Innovative surfer-boardmaker-coach from Honolulu, Hawaii; a top competitor in the 1960s and early '70s, and creator of the swallowtail and sting surfboard designs. Aipa was born (1942) in Honolulu, the son of a sugar plantation worker, and didn't begin riding waves until his early 20s, after an ankle injury ended his semipro football career. He trained for surfing with the single-mindedness he'd developed as a linebacker, not missing a day in the water for all of 1965, and the following year he won the Hawaiian Inter-Island Championships and was a finalist in the Duke Kahanamoku Classic at Sunset Beach. Aipa also finished fourth in both the 1967 Makaha International and the 1975 Lightning Bolt Pro, and competed in the World Championships in 1968 and 1970.
It was expected that Aipa, at 250 pounds, would put more power into his turns than virtually any of his surfing contemporaries, but he augmented strength with agility, balance, and finesse. He was also one of the era's fiercest-looking surfers, helping him to get virtually any wave he wanted, even in the most crowded Hawaiian lineups. "There's a silently powerful presence about him," Surfer magazine said of Aipa in 1972, understating the case. Pipeline virtuoso Gerry Lopez put it better: "When you see Ben coming, don't think, just get out of the way."
Aipa began shaping almost as soon as he began surfing, and in 1968 he made the board that fellow Hawaiian Fred Hemmings used to win the World Championships. Aipa Surfboards was founded in 1970, and Aipa soon came into his greatest influence as a designer, first inventing the double-ended swallowtail in 1972, followed two years later by the split-rail sting; both designs were ridden to electrifying effect by a group of Aipa-led Hawaiian test pilots including Larry Bertlemann, Michael Ho, Buttons Kaluhiokalani, and Mark Liddell. Aipa served as an informal trainer/coach for these surfers, all of whom competed during the early years of the pro world tour, and he continued to coach in the decades to come, working with pro standouts Sunny Garcia, Brad Gerlach, Kalani Robb, and the Irons brothers, Andy and Bruce. Aipa himself continued to enter contests, winning the grandmasters division of the 1989 United States Surfing Championships and the legends division of the 2000 U.S. Championships.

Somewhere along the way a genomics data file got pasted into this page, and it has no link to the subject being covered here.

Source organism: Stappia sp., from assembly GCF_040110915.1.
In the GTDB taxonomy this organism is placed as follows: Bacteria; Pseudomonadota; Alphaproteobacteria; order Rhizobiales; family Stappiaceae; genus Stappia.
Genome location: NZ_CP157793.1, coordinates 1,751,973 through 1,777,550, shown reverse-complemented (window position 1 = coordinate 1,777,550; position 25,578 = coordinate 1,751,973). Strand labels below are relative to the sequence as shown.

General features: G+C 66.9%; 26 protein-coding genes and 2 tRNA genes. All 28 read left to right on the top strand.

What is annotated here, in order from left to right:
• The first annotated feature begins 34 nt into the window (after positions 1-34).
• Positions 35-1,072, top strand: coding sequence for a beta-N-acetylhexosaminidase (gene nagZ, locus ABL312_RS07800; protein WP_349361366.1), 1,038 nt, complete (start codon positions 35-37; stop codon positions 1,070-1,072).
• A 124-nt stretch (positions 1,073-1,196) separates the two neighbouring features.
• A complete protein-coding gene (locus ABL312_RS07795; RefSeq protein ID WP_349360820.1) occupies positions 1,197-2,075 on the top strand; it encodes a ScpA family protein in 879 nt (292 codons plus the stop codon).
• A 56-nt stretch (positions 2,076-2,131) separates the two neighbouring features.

In the early '80s, Aipa began producing a slightly smaller updated version of the longboards he and the rest of the sport had left behind 15 years earlier. "I was targeting the guys who were getting married and had less time to surf and weren't in the best of shape," Aipa told Longboard magazine in 1999. "They needed a board that could catch waves." Aipa himself was riding a 7' 6" hybrid in 1998 when Surfer called him "the hottest 56-year-old surfer in the world."
Ben Aipa was nominated to the International Surfing Hall of Fame in 1991. In 2004, Surfing magazine named him one of the "Top Ten Shapers of All Time."
Akila Aipa, Ben's oldest son, was runner-up in the 1989 U.S. Championships, and has himself become a popular surfboard shaper.